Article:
2023 Acura Integra CVT discussion article highlights:
- Even though it’s replacing a car with a DCT, the 2023 Acura Integra has a standard CVT
- Offering a standard CVT makes sense given the new Integra’s 2022 Civic-based platform, the brand’s luxury status, and the niche appeal of manual transmissions
- You can get the 2023 Integra with a manual, though—it just costs extra
We’ve waited for months, and now, the 2023 Acura Integra has finally shown the world its production-ready face. However, some peoples’ joy soured when they saw that the 2023 Integra comes standard with a CVT (continuously variable transmission). But don’t let that dampen your spirits, especially not before you drive it. And as I’m about to explain, Acura giving its resurrected hatchback a CVT instead of a standard stick makes sense.
It has paddle shifters, but the 2023 Acura Integra has a CVT, not the ILX’s DCT
Now, the terms ‘performance car’ and ‘CVT’ usually only appear together in a sentence if ‘doesn’t have a’ is between them. Usually, if an automaker is serious about speed, it uses a DCT (dual-clutch transmission) with paddle shifters and snappy shifts. Hence why a subset of enthusiasts is upset that the reborn Acura Integra has a CVT, which is usually more associated with droning than performing. And the fact that it has standard paddle shifters seemingly isn’t helping.
What’s also arguably not helping is the car that the 2023 Integra is replacing, the Acura ILX. It’s only available with an eight-speed DCT. Also, some Honda motorcycles offer an excellent six-speed DCT. So, why couldn’t Acura put one of those transmissions into the new Integra? As it turns out, for several reasons.
Firstly, the 2023 Integra is based on the current Civic, which is exclusively turbocharged. Meanwhile, while the ILX’s engine has a Civic lineage, it’s a naturally-aspirated unit. More specifically, The Drive notes, it’s a K-series engine that stems from the 2001 Civic Si. It’s unrelated to the 2022 Civic lineup’s L-series engine, so it’s not like Acura could just swap the ILX’s DCT in.
Admittedly, Honda once offered L-series engines with DCTs. The Fit Hybrid, for example, had this kind of powertrain. However, not only is the Fit gone from the US, but its DCT was designed with hybrid applications in mind. The 2023 Acura Integra and 2022 Civic aren’t hybrids, so modifying that DCT would take time and money, which would inflate both cars’ price tags.
Also, just because Honda has a motorcycle DCT doesn’t mean it’s compatible with Honda cars. They have some similarities, but motorcycle transmissions aren’t engineered like car ones. It’s not like BMW puts its bikes’ gearboxes in its cars or vice versa.
The 2023 Acura Integra’s CVT makes sense because it’s a luxury Civic Si Hatchback
But Acura’s decision to put a standard CVT in the 2023 Integra likely wasn’t solely based on engineering issues. It might also have to do with what the new Integra is. And that ‘what’ is a premium Civic Si Hatchback without a Honda badge.
Some were left scratching their heads when Honda decided that the 2022 Civic Si would only be available as a sedan. But now that the 2023 Integra is here, that decision makes sense, as does the CVT one. And not just because the new Integra has the Civic Si’s 200-hp engine.
As The Drive points out, a reasonably-priced hatchback with a manual is a beloved enthusiast recipe. However, enthusiast-focused vehicles don’t always make a lot of money for the automaker. And keep in mind, Acura is a luxury brand. Going manual-only is a great way to endear yourself to enthusiasts, but plenty of luxury-car buyers aren’t enthusiasts and/or can’t drive stick for whatever reason. So, how do you give the enthusiasts and regular customers what they want without going broke? Make the more-niche enthusiast choice the more expensive one.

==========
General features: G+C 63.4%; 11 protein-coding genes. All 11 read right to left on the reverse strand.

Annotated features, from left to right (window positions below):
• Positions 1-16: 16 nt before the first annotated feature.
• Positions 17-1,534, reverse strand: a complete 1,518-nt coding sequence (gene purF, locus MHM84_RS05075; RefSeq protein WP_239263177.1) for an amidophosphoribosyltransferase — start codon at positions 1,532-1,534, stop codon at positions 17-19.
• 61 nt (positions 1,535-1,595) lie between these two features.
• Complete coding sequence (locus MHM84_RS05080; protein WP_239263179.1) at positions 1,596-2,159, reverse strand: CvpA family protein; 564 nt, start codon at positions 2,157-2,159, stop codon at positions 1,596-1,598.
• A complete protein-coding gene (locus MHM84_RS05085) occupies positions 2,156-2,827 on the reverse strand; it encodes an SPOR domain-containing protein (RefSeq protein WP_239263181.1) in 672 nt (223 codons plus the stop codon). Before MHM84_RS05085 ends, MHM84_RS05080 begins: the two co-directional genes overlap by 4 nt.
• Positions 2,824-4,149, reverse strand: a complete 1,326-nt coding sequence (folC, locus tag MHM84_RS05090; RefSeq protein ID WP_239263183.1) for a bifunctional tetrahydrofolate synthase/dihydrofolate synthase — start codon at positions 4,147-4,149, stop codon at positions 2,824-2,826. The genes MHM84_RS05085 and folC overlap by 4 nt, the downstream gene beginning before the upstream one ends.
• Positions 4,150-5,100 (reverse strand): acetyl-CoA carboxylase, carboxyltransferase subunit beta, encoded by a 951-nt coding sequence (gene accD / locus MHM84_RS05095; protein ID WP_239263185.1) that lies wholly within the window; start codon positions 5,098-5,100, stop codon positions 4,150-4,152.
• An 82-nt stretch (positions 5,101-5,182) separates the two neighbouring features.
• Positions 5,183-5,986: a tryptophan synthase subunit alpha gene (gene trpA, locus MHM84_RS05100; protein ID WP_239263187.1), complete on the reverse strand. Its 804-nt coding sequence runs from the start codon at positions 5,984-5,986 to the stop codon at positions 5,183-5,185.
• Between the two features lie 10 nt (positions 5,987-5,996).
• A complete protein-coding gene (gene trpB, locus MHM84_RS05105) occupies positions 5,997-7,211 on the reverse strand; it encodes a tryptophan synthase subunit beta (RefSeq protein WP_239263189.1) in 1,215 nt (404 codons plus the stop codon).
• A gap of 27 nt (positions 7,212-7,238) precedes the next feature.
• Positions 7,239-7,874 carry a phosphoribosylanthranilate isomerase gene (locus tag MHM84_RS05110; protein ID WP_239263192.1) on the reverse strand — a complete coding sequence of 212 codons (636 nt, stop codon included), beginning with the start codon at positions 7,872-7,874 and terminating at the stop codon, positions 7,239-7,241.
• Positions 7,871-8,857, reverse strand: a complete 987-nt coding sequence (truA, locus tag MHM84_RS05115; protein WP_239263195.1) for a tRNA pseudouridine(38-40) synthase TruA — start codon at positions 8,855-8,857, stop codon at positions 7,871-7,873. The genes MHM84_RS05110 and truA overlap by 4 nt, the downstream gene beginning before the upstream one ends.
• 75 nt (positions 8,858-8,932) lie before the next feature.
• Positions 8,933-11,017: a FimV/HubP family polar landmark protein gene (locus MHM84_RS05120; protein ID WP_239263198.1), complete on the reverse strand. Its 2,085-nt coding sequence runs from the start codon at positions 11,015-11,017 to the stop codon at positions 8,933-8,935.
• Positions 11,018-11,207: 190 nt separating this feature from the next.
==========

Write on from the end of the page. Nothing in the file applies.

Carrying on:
Et voila, the 2023 Acura Integra. It’s based on the 2022 Civic, which is a blast to drive, especially in Si form. However, it pairs those dynamics with the Civic Si’s more powerful engine—essentially an up-tuned version of the standard 1.5-liter engine—with a less demanding-to-drive CVT. But enthusiasts still get a bone because the higher Integra trims do offer an optional six-speed manual. On paper, it’s a win-win-win.
You can still get it with a stick—and there could be a Type S
So, if you do want that third pedal in your 2023 Integra, it’s going to cost extra. As of this writing, Acura hasn’t released official Integra pricing details. But the base model starts at roughly $30K, and a manual is an option on the more expensive A-Spec trims. So, figure $30,000-$35,000 for a stick-shift Integra.
If you’re still unconvinced about the CVT thing, know that performance cars with CVTs aren’t unheard-of. The latest Subaru WRX offers a CVT, for example, as does the Lexus LC500h. Also, while the manual costs extra in the Integra, it comes standard with a limited-slip differential, The Drive reports.
However, there’s something else to keep in mind. A not-insignificant number of enthusiasts will likely be holding out for an Integra Type S. As of this writing, that’s still a hypothetical model. Acura trademarked the ‘Integra Type S’ name several months ago, but that’s not guaranteed proof that it’s coming. If it is, though, using the Civic Type R’s drivetrain, manual and all, would be the logical decision.
Regardless, don’t be sad that the 2023 Acura Integra has a standard CVT. Acura hasn’t killed the manual, but it has broadened its resurrected entry-level hatchback’s appeal.
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